Belarus week

A Bubble of Freedom in Europe’s last dictatorship

Interview with Opposition Leader Milinkevich

, by Jens-Kristian Lütken

A Bubble of Freedom in Europe's last dictatorship

Around Minsk, the capital of Belarus, one will find graffiti with the words “We are tired of him” or “We want another one”. The graffiti is made by young people who want to put an end to Lukashenko’s authoritarian rule of Belarus that is now more than a decade long.

Alexander Milinkevich was the democratic opposition’s candidate for the presidential elections on March 19, 2006. My interview with Milinkevich took place in the worn down headquarters of the opposition - a small office in the centre of Minsk.

The forbidden white-red-white opposition flags, an EU-flag and dedicated opposition activists turn the office into a bubble of freedom in a country of tyranny and suppression.

No political background

“If Belarus were a normal democratic state, I would never go into politics. Politics is not the most interesting thing in life, but its what I have to do now: It’s my aim.”

Milinkevich’s background is that of a physics teacher. However, he was fired from the job at the University of Grodno due to his incorrect political views. Milinkevich does not represent any parties, but has been working with NGO’s and the media since the days of Perestroika at the end of the 1980s. Milinkevich explains what the upcoming elections are about:

Alexander Milinkevich

Probably Lukashenko is trying to remake the Soviet Union: command economy, no democracy and a clamp down on the opposition. It has no perspectives in today’s world. By building a country on fear, you will not succeed.

This country doesn’t have any political life. People don’t know what the parties are standing for. The voting is not about political programmes, the voting is about who would like to live in this country and who would like to live in a changed renewed country.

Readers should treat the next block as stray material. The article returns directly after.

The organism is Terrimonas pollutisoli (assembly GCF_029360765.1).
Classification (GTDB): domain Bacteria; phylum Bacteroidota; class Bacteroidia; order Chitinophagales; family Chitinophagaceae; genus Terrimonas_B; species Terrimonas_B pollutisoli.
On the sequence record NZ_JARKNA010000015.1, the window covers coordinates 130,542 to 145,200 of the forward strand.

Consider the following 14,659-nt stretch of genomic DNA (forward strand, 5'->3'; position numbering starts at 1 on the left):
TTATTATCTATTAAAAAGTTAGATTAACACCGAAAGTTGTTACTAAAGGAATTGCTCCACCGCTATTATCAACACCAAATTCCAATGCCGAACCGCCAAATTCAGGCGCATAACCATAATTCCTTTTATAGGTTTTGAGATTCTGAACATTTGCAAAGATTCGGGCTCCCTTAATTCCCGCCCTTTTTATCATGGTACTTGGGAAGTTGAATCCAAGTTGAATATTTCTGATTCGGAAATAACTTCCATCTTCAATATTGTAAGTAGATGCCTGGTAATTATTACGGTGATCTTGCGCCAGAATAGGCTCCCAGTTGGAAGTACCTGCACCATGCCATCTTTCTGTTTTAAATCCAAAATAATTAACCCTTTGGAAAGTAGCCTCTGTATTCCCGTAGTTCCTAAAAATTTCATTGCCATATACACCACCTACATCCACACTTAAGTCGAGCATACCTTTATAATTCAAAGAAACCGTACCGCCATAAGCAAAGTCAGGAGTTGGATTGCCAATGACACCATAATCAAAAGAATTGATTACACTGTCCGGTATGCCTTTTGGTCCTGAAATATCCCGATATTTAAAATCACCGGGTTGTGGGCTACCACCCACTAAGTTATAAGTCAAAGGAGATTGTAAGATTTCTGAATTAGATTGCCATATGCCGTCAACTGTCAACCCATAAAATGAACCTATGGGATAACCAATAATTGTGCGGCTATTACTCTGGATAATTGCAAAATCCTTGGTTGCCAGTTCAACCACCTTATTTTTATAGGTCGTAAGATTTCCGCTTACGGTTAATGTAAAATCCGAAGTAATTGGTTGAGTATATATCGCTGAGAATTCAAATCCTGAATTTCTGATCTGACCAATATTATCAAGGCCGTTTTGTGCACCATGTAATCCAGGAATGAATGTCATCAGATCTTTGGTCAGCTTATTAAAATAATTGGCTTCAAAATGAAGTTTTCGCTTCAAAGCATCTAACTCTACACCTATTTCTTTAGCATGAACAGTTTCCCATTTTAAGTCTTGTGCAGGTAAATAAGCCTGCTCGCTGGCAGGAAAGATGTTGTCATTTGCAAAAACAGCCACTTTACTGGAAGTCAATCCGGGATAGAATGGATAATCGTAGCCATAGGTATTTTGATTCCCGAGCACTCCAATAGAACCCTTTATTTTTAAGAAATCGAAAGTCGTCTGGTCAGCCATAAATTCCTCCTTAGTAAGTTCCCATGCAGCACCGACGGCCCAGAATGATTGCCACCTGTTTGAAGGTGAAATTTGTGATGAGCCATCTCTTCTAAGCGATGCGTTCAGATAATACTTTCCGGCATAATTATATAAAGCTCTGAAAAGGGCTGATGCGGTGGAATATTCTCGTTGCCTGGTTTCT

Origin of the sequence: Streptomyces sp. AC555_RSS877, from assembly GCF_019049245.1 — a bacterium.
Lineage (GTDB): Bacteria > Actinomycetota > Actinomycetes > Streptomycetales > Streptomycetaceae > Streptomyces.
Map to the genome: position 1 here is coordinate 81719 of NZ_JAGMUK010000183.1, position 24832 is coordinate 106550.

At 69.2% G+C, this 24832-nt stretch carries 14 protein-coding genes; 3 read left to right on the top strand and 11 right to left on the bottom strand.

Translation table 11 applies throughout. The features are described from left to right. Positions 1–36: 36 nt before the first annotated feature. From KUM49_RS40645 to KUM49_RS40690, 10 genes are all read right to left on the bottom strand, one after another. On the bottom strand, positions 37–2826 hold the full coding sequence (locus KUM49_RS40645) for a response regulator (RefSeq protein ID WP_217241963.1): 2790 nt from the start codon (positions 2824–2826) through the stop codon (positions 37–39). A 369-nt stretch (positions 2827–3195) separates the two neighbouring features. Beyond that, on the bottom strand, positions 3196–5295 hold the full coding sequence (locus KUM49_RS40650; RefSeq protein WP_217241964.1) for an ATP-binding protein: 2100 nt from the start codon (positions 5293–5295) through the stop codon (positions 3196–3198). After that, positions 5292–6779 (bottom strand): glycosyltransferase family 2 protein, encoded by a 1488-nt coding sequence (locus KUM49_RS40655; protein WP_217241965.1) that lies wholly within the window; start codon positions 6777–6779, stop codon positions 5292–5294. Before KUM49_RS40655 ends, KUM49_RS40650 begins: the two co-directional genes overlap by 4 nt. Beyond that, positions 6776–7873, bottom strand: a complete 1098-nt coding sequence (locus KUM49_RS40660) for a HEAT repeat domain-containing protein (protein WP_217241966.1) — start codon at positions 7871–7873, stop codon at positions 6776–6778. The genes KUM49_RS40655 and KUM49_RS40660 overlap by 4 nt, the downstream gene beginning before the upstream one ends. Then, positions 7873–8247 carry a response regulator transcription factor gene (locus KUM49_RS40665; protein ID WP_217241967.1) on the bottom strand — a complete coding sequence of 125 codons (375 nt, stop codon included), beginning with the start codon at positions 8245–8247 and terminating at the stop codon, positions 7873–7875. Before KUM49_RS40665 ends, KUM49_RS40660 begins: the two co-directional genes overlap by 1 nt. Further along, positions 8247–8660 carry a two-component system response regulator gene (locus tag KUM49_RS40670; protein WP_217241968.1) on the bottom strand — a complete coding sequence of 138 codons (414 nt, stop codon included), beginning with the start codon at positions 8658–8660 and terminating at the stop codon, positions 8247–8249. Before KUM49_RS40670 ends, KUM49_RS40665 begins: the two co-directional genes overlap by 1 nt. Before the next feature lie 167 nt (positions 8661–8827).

On the question of what to change first if Lukashenko were to leave office, Milinkevich is very clear:

We must restore the three branches of power. And naturally it is very important for the mass media to be independent. Finally it is important to break the isolation of the country - or the self isolation, because no one has isolated Belarus - we did it on our own.

No free elections

Milinkevich does not believe that the elections will be free and fair. In fact the violations have already started, since the opposition does not have access to media and activists have been harassed or threatened by the authorities.

No one is counting the voices in this country.

We are not going to have elections like in the rest of Europe. No one is counting the voices in this country.

In fact we are not taking part in the elections itself; we are making a campaign to reach people. We will urge the authorities to hold free and fair elections, but we do not believe they will do that. If they disagree we will make people come to the streets - with no stones and no guns! Of course people are afraid, but we hope to explain that we are the people. If we are many - no one will fear.

Belarus and Europe

Former President of the EU-Commission Romano Prodi once said that Belarus, Ukraine and Moldova would be a circle of friends, but not members of the EU.

I hope he was wrong. We know that the way to Europe is not short. We need to rebuild much inside the country. Turkey and Ukraine will join the EU sooner or later, but Belarus has to reform much more before we can be a member of the EU.

From your words it is obvious that Belarus wants to be a member of the EU, but why should the EU want Belarus as a member?

The EU would be stronger with more members, and Belarus could help the EU in creating a better economy. Belarussians are not lazy, they are hard working people.

Belarus and Russia

Despite the wish to join the EU from the opposition, the main discussion about “Union” has been the idea of the Belarusian-Russian union. Therefore many observers believe that Belarus might one day join Russia.

Belarus will stay an independent country, as mentioned in our constitution. The union project which has been promoted for a long time by Lukashenko is his personal aim. He wants to sit in the Kremlin, and we do not have a Kremlin in Minsk. Instead we, the opposition, aim to build our relations with Russia only from the economical side.

Where do you see Belarus in ten years ?

A rich country! A country where people move freely and express them selves. We will be a bridge between Russia and the European community.

The interview was made on the 3rd of November 2005, in Minsk.

It was first published in the spring edition of JEF-Europe’s magazine The New Federalist back in March 2006, just before the Presidential elections.

Photo: Alexander Milinkevich (cc) Jonathan Nielsen, Silba

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